COLUMBUS, Miss. (BP)–The racks above the bus seats held oxygen tanks, bandages and bottles of water, instead of luggage. IV bags dangled from twisted wire hangers above the heads of passengers.
The two Fairview Baptist Church buses, from Columbus Miss., carried a load like never before.
Two days after Hurricane Katrina ravaged the Mississippi Gulf Coast, Tommy Gillon, minister of senior adults at Fairview, agreed to drive a church bus down to Biloxi to pick up eight nursing home residents who were stranded in a personal care home just north of the coastal city.
“My mother is in Home Place nursing home here in Columbus and they called me to see if I could transport eight people from the coast back to their facility,” Gillon recounted. “They had beds open and were willing to take these residents, but needed transportation.”
Knowing that he would need to be self-supporting traveling into the area with no electricity and no water, Gillon started making arrangements for other volunteers as well as for transporting fuel and water. When he called Home Place to let them know plans were in place, he discovered the numbers had changed -– quite a bit.
“They had heard that there were more people at this nursing home [in Biloxi] than they thought. They also told me I would need to bring back equipment like wheelchairs and oxygen tanks,” Gillon said.
Another phone call came before the crew left. This one offered more beds if Gillon could transport the added patients to Arkansas. He agreed.
The next day five volunteers pulled out with two buses — one capable of carrying 34 passengers; the other, 21 passengers — and a pickup truck full of equipment and supplies.
It took less than six hours for the crew to arrive at Ramsey Springs Village in Perkinston. It would take 17 hours to return.
“When we got there, we found a place that houses 12 people, but they had 48 patients who had been evacuated to their facility. They had no electricity or water for three days. They were everywhere. We had to figure out who was going where,” Gillon recounted.
Without toilet facilities, most had sat in their own waste for days. Many were dehydrated and ill. All of them were frightened.
The volunteer nurses started IVs on patients who were obviously dehydrated. Gillon started breaking coat hangers to twist them into makeshift hooks for the IV bags.
Others passed out water and ice.
The buses didn’t have room for everyone and all the equipment, but Gillon decided to take everybody anyway.
“We decided to leave the wheelchairs and suitcases, but we took everybody. The volunteers had to stand all the way home,” he said.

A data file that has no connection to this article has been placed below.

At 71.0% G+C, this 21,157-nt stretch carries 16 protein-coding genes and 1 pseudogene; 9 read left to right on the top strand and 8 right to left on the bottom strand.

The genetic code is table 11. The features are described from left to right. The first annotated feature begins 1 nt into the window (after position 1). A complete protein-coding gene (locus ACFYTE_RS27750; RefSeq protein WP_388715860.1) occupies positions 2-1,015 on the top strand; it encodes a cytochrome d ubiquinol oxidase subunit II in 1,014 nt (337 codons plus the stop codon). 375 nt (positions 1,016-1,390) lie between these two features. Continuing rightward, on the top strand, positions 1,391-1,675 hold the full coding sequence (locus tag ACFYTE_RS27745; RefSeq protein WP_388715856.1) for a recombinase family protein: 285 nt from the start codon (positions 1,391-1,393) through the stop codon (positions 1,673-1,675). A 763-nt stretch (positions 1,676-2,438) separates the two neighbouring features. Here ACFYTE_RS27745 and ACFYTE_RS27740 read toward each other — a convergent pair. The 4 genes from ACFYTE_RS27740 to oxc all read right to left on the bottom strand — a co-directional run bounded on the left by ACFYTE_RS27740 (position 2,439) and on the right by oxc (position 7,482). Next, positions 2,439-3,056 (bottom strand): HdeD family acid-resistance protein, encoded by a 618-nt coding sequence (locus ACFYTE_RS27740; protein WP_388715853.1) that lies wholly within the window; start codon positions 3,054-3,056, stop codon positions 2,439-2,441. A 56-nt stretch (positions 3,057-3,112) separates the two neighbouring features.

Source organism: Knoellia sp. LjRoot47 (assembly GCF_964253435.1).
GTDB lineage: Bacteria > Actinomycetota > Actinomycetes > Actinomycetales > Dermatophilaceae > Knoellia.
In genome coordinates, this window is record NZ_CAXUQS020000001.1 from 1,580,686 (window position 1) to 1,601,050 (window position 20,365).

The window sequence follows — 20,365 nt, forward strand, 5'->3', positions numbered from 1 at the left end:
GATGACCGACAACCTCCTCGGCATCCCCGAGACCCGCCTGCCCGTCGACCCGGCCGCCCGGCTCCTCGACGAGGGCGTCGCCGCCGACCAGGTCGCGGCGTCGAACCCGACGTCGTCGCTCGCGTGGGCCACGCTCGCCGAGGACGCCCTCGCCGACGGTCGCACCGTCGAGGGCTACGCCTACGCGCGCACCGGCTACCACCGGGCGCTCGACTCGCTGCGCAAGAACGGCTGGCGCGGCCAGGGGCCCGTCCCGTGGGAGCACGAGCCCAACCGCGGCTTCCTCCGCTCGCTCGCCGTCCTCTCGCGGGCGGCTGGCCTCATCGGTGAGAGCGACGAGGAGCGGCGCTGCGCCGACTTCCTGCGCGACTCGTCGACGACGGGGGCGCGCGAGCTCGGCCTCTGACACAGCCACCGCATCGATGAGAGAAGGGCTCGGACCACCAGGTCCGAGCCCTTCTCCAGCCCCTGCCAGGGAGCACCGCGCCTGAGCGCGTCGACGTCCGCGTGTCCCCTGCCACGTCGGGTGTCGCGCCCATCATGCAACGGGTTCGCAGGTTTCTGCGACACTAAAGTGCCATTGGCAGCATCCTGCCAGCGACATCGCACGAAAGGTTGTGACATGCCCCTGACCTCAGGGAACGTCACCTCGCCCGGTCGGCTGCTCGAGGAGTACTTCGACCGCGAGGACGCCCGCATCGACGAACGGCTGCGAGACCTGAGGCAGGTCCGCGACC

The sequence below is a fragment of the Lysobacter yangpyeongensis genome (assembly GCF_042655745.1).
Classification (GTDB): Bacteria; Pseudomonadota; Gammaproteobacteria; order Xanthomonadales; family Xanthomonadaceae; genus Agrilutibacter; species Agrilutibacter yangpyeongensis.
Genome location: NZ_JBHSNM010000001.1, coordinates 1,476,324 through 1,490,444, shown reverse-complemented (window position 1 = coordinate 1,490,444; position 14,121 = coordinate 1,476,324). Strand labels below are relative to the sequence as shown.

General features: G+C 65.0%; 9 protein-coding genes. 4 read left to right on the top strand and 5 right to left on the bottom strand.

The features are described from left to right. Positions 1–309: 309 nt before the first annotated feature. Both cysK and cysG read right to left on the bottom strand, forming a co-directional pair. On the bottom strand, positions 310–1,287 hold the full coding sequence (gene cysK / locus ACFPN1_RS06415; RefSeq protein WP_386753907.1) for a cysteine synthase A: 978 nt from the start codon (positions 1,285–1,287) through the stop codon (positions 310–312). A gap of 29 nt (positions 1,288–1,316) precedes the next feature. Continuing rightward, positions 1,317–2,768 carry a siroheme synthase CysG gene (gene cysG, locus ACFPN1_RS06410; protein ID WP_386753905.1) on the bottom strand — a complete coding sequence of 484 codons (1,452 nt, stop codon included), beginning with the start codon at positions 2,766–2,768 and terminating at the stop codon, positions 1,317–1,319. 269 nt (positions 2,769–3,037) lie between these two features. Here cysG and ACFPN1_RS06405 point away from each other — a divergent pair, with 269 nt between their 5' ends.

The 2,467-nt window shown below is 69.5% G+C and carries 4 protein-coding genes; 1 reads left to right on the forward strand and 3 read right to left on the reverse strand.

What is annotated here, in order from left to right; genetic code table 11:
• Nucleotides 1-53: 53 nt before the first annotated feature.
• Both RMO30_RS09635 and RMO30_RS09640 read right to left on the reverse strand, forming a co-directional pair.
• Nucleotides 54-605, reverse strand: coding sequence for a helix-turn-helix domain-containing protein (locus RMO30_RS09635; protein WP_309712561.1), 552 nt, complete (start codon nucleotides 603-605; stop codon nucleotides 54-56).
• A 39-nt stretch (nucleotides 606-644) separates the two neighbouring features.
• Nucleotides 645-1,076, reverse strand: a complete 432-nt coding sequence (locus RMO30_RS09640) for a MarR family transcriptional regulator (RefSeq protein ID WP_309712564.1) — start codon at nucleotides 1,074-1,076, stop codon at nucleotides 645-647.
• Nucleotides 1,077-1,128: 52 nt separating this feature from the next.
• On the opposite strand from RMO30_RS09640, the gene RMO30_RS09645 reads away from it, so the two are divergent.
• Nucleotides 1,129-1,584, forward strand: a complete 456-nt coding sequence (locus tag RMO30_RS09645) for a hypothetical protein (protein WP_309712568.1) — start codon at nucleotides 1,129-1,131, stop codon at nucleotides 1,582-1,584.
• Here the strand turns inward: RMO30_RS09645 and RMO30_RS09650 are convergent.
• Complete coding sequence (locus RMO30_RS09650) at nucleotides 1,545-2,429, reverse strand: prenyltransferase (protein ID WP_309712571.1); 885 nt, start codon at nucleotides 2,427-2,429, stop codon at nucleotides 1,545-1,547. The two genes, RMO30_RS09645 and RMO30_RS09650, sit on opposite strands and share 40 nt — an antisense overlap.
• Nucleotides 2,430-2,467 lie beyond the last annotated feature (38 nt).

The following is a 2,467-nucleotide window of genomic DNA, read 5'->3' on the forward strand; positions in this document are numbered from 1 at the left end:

The Alzheimer’s patients were another challenge.
“They were very confused, some were panicked. They fought the workers, telling them they wanted to go home.”
Once the buses had been refueled and all the patients loaded, the group headed for Columbus.
“But we had to stop in Hattiesburg because one of the patients was diabetic and became ill,” Gillon said.
A nurse decided to call an ambulance for help, but the ambulance had no insulin. Instead, the emergency workers escorted the bus into Wesley Medical Center in Hattiesburg.
“You can say what you want about FEMA, but they had set up in this hospital and they sent doctors and nurses out to our bus and took care of everyone,” Gillon said. “They were great.”
The other bus headed on to Columbus, but Gillon, who was driving the second bus, had to head for Arkansas where there were enough beds for the last group of the patients.
“We stopped at a Holiday Inn and used their restrooms. They did everything they could to help us. But it took 17 hours to get to Arkansas. And I had the Alzheimer’s patients,” Gillon said.
When the bus finally arrived, the trip still wasn’t over. The Alzheimer’s patients refused to get off the bus.
“We didn’t expect that,” Gillon admitted. “They just refused to move. It took us an hour to get them off the bus.”
Back home and rested, Gillon was amazed at what they had done.
“I looked back and just couldn’t see how we ever did that. It was just with God’s help. That’s all. We could never have done it on our own.”
A few days later Gillon went to visit his mother at Home Place nursing home. When he walked in he saw eight of the patients he had helped transport.
“They were clean and smiling and eating breakfast. That’s when it hit me. We did the right thing.”